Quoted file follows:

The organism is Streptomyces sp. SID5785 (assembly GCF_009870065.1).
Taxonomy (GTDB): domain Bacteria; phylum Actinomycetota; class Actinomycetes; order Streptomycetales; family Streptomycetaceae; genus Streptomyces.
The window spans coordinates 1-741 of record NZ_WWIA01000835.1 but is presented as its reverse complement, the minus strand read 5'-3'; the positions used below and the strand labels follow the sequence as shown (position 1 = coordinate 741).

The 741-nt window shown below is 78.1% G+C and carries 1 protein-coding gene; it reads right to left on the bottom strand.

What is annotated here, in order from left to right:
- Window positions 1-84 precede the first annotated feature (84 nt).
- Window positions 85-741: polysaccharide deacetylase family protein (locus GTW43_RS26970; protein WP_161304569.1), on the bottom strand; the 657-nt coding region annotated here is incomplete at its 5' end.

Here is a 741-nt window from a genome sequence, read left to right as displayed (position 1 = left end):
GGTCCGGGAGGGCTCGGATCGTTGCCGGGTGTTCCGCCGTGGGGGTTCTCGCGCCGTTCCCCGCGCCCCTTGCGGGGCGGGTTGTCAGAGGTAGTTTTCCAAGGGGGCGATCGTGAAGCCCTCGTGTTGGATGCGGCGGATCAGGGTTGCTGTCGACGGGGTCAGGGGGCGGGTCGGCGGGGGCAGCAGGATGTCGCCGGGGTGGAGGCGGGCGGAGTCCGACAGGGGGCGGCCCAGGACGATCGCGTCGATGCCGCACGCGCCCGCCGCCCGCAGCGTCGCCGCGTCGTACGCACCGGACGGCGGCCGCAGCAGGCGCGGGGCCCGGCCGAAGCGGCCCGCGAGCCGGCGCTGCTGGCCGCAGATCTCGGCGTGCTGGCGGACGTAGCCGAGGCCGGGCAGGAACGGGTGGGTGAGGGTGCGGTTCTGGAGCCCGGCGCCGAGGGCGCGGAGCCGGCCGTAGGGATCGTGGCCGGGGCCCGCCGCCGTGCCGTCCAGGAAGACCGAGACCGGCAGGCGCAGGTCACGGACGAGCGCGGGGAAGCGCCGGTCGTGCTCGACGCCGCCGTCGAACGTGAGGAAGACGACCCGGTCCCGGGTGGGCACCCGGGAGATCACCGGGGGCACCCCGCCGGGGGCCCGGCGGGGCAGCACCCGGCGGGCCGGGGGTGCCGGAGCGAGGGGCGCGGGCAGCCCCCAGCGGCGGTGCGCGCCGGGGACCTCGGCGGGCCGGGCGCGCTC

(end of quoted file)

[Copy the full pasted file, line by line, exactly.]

The organism is Streptomyces sp. SID5785 (assembly GCF_009870065.1).
Taxonomy (GTDB): domain Bacteria; phylum Actinomycetota; class Actinomycetes; order Streptomycetales; family Streptomycetaceae; genus Streptomyces.
The window spans coordinates 1-741 of record NZ_WWIA01000835.1 but is presented as its reverse complement, the minus strand read 5'-3'; the positions used below and the strand labels follow the sequence as shown (position 1 = coordinate 741).

The 741-nt window shown below is 78.1% G+C and carries 1 protein-coding gene; it reads right to left on the bottom strand.

What is annotated here, in order from left to right:
- Window positions 1-84 precede the first annotated feature (84 nt).
- Window positions 85-741: polysaccharide deacetylase family protein (locus GTW43_RS26970; protein WP_161304569.1), on the bottom strand; the 657-nt coding region annotated here is incomplete at its 5' end.

Here is a 741-nt window from a genome sequence, read left to right as displayed (position 1 = left end):
GGTCCGGGAGGGCTCGGATCGTTGCCGGGTGTTCCGCCGTGGGGGTTCTCGCGCCGTTCCCCGCGCCCCTTGCGGGGCGGGTTGTCAGAGGTAGTTTTCCAAGGGGGCGATCGTGAAGCCCTCGTGTTGGATGCGGCGGATCAGGGTTGCTGTCGACGGGGTCAGGGGGCGGGTCGGCGGGGGCAGCAGGATGTCGCCGGGGTGGAGGCGGGCGGAGTCCGACAGGGGGCGGCCCAGGACGATCGCGTCGATGCCGCACGCGCCCGCCGCCCGCAGCGTCGCCGCGTCGTACGCACCGGACGGCGGCCGCAGCAGGCGCGGGGCCCGGCCGAAGCGGCCCGCGAGCCGGCGCTGCTGGCCGCAGATCTCGGCGTGCTGGCGGACGTAGCCGAGGCCGGGCAGGAACGGGTGGGTGAGGGTGCGGTTCTGGAGCCCGGCGCCGAGGGCGCGGAGCCGGCCGTAGGGATCGTGGCCGGGGCCCGCCGCCGTGCCGTCCAGGAAGACCGAGACCGGCAGGCGCAGGTCACGGACGAGCGCGGGGAAGCGCCGGTCGTGCTCGACGCCGCCGTCGAACGTGAGGAAGACGACCCGGTCCCGGGTGGGCACCCGGGAGATCACCGGGGGCACCCCGCCGGGGGCCCGGCGGGGCAGCACCCGGCGGGCCGGGGGTGCCGGAGCGAGGGGCGCGGGCAGCCCCCAGCGGCGGTGCGCGCCGGGGACCTCGGCGGGCCGGGCGCGCTC